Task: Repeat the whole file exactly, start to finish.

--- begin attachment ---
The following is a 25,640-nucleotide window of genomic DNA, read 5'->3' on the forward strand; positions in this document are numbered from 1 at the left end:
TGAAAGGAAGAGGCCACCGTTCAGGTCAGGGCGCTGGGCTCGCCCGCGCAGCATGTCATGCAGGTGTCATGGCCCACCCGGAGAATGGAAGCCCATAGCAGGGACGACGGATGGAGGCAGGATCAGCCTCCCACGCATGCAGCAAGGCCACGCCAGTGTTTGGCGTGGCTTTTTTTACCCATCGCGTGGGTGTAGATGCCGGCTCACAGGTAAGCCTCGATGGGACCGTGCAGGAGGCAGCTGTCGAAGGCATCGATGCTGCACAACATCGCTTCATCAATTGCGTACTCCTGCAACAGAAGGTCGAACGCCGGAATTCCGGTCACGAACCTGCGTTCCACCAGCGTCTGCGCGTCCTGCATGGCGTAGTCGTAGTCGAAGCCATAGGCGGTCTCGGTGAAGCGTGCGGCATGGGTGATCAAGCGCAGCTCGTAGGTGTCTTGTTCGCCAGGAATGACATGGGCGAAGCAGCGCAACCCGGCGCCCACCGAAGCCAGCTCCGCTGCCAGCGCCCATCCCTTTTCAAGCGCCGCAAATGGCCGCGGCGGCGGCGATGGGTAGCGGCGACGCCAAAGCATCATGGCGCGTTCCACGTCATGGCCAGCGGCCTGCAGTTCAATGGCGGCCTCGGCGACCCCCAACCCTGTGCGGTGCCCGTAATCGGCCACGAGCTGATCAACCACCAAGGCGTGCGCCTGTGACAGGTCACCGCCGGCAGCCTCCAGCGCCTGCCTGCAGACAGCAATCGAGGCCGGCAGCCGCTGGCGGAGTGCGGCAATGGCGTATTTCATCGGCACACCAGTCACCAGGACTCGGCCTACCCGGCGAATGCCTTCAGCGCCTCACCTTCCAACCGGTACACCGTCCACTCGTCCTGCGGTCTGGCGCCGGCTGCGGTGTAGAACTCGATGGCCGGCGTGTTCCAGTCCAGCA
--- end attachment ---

The following is a 25,640-nucleotide window of genomic DNA, read 5'->3' on the forward strand; positions in this document are numbered from 1 at the left end:
TGAAAGGAAGAGGCCACCGTTCAGGTCAGGGCGCTGGGCTCGCCCGCGCAGCATGTCATGCAGGTGTCATGGCCCACCCGGAGAATGGAAGCCCATAGCAGGGACGACGGATGGAGGCAGGATCAGCCTCCCACGCATGCAGCAAGGCCACGCCAGTGTTTGGCGTGGCTTTTTTTACCCATCGCGTGGGTGTAGATGCCGGCTCACAGGTAAGCCTCGATGGGACCGTGCAGGAGGCAGCTGTCGAAGGCATCGATGCTGCACAACATCGCTTCATCAATTGCGTACTCCTGCAACAGAAGGTCGAACGCCGGAATTCCGGTCACGAACCTGCGTTCCACCAGCGTCTGCGCGTCCTGCATGGCGTAGTCGTAGTCGAAGCCATAGGCGGTCTCGGTGAAGCGTGCGGCATGGGTGATCAAGCGCAGCTCGTAGGTGTCTTGTTCGCCAGGAATGACATGGGCGAAGCAGCGCAACCCGGCGCCCACCGAAGCCAGCTCCGCTGCCAGCGCCCATCCCTTTTCAAGCGCCGCAAATGGCCGCGGCGGCGGCGATGGGTAGCGGCGACGCCAAAGCATCATGGCGCGTTCCACGTCATGGCCAGCGGCCTGCAGTTCAATGGCGGCCTCGGCGACCCCCAACCCTGTGCGGTGCCCGTAATCGGCCACGAGCTGATCAACCACCAAGGCGTGCGCCTGTGACAGGTCACCGCCGGCAGCCTCCAGCGCCTGCCTGCAGACAGCAATCGAGGCCGGCAGCCGCTGGCGGAGTGCGGCAATGGCGTATTTCATCGGCACACCAGTCACCAGGACTCGGCCTACCCGGCGAATGCCTTCAGCGCCTCACCTTCCAACCGGTACACCGTCCACTCGTCCTGCGGTCTGGCGCCGGCTGCGGTGTAGAACTCGATGGCCGGCGTGTTCCAGTCCAGCA